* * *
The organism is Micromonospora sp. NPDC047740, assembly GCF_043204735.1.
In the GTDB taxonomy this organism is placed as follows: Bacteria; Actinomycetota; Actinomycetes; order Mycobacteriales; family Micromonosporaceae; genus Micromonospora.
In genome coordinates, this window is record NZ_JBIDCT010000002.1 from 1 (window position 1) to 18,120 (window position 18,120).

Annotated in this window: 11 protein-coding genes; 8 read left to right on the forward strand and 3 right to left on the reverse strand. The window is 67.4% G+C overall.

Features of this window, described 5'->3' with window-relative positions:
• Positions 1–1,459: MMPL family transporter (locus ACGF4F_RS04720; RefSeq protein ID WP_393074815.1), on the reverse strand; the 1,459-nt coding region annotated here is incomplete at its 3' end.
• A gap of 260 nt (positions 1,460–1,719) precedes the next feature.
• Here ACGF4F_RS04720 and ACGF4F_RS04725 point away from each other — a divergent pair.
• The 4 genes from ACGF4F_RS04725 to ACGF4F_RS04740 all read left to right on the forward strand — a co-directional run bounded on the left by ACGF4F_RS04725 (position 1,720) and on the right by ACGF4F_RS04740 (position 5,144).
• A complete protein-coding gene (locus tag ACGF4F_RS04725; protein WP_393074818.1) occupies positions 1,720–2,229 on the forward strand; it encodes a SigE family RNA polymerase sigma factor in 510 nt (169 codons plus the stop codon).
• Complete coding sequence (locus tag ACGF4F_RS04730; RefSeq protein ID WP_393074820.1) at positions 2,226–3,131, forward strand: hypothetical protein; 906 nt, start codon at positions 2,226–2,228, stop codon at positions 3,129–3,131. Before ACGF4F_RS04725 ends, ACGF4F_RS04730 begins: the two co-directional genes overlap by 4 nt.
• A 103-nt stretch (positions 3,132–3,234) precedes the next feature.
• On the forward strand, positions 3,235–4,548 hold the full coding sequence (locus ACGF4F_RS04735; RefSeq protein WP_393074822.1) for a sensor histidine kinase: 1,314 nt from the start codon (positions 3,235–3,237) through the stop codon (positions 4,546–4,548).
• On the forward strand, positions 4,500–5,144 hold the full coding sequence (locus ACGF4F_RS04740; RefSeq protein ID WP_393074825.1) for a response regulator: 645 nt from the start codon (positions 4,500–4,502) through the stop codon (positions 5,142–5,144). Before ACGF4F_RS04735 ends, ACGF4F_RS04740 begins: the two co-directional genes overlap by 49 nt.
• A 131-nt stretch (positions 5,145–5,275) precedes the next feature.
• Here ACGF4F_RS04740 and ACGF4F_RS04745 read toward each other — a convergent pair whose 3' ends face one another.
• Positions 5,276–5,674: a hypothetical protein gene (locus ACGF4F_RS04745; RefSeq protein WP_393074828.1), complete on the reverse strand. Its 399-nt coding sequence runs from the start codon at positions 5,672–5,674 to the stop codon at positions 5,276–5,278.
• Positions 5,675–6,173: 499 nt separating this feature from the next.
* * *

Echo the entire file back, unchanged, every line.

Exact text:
The organism is Micromonospora sp. NPDC047740, assembly GCF_043204735.1.
In the GTDB taxonomy this organism is placed as follows: Bacteria; Actinomycetota; Actinomycetes; order Mycobacteriales; family Micromonosporaceae; genus Micromonospora.
In genome coordinates, this window is record NZ_JBIDCT010000002.1 from 1 (window position 1) to 18,120 (window position 18,120).

Annotated in this window: 11 protein-coding genes; 8 read left to right on the forward strand and 3 right to left on the reverse strand. The window is 67.4% G+C overall.

Features of this window, described 5'->3' with window-relative positions:
• Positions 1–1,459: MMPL family transporter (locus ACGF4F_RS04720; RefSeq protein ID WP_393074815.1), on the reverse strand; the 1,459-nt coding region annotated here is incomplete at its 3' end.
• A gap of 260 nt (positions 1,460–1,719) precedes the next feature.
• Here ACGF4F_RS04720 and ACGF4F_RS04725 point away from each other — a divergent pair.
• The 4 genes from ACGF4F_RS04725 to ACGF4F_RS04740 all read left to right on the forward strand — a co-directional run bounded on the left by ACGF4F_RS04725 (position 1,720) and on the right by ACGF4F_RS04740 (position 5,144).
• A complete protein-coding gene (locus tag ACGF4F_RS04725; protein WP_393074818.1) occupies positions 1,720–2,229 on the forward strand; it encodes a SigE family RNA polymerase sigma factor in 510 nt (169 codons plus the stop codon).
• Complete coding sequence (locus tag ACGF4F_RS04730; RefSeq protein ID WP_393074820.1) at positions 2,226–3,131, forward strand: hypothetical protein; 906 nt, start codon at positions 2,226–2,228, stop codon at positions 3,129–3,131. Before ACGF4F_RS04725 ends, ACGF4F_RS04730 begins: the two co-directional genes overlap by 4 nt.
• A 103-nt stretch (positions 3,132–3,234) precedes the next feature.
• On the forward strand, positions 3,235–4,548 hold the full coding sequence (locus ACGF4F_RS04735; RefSeq protein WP_393074822.1) for a sensor histidine kinase: 1,314 nt from the start codon (positions 3,235–3,237) through the stop codon (positions 4,546–4,548).
• On the forward strand, positions 4,500–5,144 hold the full coding sequence (locus ACGF4F_RS04740; RefSeq protein ID WP_393074825.1) for a response regulator: 645 nt from the start codon (positions 4,500–4,502) through the stop codon (positions 5,142–5,144). Before ACGF4F_RS04735 ends, ACGF4F_RS04740 begins: the two co-directional genes overlap by 49 nt.
• A 131-nt stretch (positions 5,145–5,275) precedes the next feature.
• Here ACGF4F_RS04740 and ACGF4F_RS04745 read toward each other — a convergent pair whose 3' ends face one another.
• Positions 5,276–5,674: a hypothetical protein gene (locus ACGF4F_RS04745; RefSeq protein WP_393074828.1), complete on the reverse strand. Its 399-nt coding sequence runs from the start codon at positions 5,672–5,674 to the stop codon at positions 5,276–5,278.
• Positions 5,675–6,173: 499 nt separating this feature from the next.